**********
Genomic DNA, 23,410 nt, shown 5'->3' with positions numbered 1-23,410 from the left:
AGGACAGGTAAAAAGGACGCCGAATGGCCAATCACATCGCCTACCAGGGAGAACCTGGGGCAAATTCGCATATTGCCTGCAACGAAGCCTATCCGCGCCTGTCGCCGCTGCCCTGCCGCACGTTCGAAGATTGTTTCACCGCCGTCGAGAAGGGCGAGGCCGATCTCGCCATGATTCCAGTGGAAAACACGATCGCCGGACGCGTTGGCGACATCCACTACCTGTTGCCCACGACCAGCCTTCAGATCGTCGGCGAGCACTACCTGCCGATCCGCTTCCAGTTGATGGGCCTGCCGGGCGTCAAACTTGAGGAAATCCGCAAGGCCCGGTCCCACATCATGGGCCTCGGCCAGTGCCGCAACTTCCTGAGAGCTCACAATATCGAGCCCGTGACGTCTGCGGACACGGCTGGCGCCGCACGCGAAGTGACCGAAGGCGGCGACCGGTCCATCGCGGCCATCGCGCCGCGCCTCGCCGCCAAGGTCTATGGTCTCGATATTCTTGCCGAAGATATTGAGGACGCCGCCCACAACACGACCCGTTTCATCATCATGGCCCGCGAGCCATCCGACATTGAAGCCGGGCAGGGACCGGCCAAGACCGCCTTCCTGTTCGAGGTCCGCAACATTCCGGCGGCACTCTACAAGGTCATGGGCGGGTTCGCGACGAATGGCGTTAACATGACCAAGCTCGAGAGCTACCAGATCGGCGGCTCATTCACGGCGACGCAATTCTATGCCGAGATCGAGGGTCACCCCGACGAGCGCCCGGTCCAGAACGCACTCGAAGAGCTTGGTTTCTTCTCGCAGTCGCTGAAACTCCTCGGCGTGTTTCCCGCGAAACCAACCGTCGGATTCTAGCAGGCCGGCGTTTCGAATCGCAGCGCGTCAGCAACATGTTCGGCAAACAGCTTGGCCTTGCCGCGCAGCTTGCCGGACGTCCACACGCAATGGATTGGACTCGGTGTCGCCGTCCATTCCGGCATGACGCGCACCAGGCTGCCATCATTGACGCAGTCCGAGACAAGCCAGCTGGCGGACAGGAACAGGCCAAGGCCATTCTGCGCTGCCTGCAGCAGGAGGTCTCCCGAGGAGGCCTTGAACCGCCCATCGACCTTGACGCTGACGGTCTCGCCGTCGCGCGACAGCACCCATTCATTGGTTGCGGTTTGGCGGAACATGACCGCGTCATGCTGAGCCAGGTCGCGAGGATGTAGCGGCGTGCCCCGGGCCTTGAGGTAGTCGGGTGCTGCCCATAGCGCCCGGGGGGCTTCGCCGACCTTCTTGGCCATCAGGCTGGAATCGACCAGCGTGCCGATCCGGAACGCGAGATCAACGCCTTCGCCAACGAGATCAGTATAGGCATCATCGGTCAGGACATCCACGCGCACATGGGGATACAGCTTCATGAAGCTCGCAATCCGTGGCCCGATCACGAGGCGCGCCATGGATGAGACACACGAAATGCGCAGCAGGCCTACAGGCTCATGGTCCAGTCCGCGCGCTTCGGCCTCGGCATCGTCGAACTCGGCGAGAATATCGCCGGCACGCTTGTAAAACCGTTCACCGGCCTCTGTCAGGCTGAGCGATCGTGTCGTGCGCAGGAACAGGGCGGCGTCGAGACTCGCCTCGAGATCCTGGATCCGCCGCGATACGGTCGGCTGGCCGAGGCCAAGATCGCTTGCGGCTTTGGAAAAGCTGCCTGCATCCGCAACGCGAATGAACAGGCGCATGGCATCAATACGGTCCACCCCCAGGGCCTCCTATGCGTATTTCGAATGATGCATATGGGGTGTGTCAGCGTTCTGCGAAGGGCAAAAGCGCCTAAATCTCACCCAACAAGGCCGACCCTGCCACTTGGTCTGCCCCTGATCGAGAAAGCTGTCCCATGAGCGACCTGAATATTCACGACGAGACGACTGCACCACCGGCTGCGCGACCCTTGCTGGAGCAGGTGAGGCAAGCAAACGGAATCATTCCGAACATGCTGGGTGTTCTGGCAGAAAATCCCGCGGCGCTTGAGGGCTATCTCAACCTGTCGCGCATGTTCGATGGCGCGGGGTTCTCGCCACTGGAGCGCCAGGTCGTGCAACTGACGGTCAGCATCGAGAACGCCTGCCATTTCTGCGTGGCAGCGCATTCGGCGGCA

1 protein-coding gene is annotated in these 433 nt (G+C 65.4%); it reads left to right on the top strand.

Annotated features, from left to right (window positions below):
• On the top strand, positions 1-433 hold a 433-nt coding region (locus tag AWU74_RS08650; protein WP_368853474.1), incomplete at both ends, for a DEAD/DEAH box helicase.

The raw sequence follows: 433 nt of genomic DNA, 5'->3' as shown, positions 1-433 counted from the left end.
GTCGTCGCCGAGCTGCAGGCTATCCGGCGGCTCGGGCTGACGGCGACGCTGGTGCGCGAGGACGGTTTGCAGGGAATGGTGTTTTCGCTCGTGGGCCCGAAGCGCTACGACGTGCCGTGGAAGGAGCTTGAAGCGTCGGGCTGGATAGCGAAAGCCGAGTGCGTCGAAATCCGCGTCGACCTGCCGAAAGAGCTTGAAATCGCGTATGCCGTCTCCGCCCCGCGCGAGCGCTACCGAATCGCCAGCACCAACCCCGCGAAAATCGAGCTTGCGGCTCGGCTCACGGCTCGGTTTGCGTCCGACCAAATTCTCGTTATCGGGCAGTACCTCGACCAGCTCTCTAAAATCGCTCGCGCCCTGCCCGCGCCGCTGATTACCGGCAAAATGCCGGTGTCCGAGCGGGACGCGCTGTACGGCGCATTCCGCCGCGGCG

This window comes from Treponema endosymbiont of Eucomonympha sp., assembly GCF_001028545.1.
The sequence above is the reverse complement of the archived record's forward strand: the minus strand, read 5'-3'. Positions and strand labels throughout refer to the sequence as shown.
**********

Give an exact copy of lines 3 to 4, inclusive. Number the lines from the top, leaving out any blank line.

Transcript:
1 protein-coding gene is annotated in these 433 nt (G+C 65.4%); it reads left to right on the top strand.

Annotated features, from left to right (window positions below):